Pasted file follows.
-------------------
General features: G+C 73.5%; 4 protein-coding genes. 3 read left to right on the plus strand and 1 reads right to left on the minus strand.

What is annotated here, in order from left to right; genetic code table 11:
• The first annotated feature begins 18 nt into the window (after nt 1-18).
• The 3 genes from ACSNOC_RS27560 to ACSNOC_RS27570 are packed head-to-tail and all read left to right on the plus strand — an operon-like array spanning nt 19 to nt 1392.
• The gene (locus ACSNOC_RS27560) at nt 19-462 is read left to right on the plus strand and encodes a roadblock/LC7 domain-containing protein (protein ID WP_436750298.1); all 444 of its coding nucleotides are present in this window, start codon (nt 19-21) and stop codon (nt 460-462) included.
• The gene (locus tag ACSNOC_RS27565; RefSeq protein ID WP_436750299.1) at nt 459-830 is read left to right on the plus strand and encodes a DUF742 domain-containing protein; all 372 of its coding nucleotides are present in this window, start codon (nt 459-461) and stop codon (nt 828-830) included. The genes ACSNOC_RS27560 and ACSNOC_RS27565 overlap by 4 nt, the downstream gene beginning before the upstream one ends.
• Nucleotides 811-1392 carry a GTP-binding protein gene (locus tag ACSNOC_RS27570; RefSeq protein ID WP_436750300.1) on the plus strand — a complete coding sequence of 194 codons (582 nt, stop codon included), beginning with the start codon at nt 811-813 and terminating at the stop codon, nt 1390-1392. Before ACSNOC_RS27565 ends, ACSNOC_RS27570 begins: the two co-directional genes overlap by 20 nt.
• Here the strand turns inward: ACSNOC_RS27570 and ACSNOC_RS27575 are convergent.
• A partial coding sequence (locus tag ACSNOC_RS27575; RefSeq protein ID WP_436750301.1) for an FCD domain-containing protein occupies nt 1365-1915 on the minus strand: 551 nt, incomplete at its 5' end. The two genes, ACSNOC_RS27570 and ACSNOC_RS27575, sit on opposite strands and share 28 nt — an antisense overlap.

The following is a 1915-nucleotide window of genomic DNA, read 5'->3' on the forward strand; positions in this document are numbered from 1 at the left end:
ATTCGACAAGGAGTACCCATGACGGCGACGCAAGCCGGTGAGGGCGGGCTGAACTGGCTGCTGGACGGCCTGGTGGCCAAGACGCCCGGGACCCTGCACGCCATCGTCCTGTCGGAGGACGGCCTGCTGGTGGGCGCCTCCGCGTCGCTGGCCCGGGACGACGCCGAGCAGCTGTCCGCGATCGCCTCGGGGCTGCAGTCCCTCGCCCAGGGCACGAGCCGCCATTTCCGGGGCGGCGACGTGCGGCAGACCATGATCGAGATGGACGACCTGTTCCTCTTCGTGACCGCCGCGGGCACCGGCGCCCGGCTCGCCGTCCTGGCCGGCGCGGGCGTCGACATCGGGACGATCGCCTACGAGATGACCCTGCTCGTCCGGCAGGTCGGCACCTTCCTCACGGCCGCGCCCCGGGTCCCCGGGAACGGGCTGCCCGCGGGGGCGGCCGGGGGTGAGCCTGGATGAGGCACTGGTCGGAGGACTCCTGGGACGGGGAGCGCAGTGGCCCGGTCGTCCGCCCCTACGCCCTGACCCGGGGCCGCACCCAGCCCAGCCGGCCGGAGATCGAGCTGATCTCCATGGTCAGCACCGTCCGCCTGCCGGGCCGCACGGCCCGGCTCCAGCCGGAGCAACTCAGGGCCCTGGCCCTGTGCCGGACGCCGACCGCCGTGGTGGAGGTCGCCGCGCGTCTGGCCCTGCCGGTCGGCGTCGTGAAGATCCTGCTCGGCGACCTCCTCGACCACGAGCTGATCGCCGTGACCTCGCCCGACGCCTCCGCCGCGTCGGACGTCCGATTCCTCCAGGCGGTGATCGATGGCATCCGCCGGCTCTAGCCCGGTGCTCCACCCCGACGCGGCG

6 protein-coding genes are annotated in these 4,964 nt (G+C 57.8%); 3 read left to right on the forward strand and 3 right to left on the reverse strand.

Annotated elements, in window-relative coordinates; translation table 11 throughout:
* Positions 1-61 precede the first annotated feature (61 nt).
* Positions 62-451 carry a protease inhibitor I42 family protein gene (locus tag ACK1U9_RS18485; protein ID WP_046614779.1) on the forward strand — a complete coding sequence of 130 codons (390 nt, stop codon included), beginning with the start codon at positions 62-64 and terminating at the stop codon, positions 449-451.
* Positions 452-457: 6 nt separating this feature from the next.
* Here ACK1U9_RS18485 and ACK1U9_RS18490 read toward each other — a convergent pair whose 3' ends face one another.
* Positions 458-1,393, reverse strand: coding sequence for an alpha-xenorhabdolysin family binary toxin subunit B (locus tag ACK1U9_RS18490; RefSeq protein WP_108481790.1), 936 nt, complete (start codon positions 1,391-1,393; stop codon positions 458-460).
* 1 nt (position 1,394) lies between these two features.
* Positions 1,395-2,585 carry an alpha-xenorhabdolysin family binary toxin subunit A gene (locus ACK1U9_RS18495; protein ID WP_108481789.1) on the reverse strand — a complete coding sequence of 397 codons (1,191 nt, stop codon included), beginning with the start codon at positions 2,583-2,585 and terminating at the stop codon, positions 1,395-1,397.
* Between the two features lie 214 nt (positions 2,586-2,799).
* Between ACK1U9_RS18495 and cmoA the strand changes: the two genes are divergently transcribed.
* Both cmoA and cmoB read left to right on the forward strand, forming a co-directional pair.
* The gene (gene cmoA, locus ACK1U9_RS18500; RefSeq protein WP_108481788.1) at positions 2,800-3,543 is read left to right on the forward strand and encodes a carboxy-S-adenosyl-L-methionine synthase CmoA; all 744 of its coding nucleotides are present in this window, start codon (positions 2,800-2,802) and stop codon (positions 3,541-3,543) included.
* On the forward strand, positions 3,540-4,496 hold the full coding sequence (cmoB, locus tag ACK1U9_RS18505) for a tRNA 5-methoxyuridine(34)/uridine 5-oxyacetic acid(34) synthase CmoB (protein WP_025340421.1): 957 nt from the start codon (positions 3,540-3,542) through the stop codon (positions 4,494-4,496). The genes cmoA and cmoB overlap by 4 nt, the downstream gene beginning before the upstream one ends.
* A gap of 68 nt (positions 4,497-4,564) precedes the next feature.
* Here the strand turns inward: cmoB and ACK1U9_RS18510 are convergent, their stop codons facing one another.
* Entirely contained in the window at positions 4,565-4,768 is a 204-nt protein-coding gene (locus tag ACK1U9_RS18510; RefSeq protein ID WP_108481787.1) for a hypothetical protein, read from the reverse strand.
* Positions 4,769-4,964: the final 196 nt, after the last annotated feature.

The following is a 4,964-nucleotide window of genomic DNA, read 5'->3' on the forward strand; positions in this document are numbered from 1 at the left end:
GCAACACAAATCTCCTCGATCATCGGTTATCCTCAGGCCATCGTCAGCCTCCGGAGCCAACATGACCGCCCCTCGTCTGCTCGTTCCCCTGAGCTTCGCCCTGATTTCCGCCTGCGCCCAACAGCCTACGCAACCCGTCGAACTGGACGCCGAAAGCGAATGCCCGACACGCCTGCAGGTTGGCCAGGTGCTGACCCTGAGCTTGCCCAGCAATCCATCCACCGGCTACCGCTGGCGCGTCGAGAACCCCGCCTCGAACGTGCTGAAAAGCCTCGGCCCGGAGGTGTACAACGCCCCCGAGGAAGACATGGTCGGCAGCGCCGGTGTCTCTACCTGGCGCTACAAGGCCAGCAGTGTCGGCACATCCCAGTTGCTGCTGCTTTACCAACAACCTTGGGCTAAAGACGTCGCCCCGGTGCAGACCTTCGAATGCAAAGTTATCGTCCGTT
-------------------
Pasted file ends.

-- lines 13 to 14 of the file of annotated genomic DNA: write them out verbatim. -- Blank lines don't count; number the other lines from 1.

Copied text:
Annotated elements, in window-relative coordinates; translation table 11 throughout:
* Positions 1-61 precede the first annotated feature (61 nt).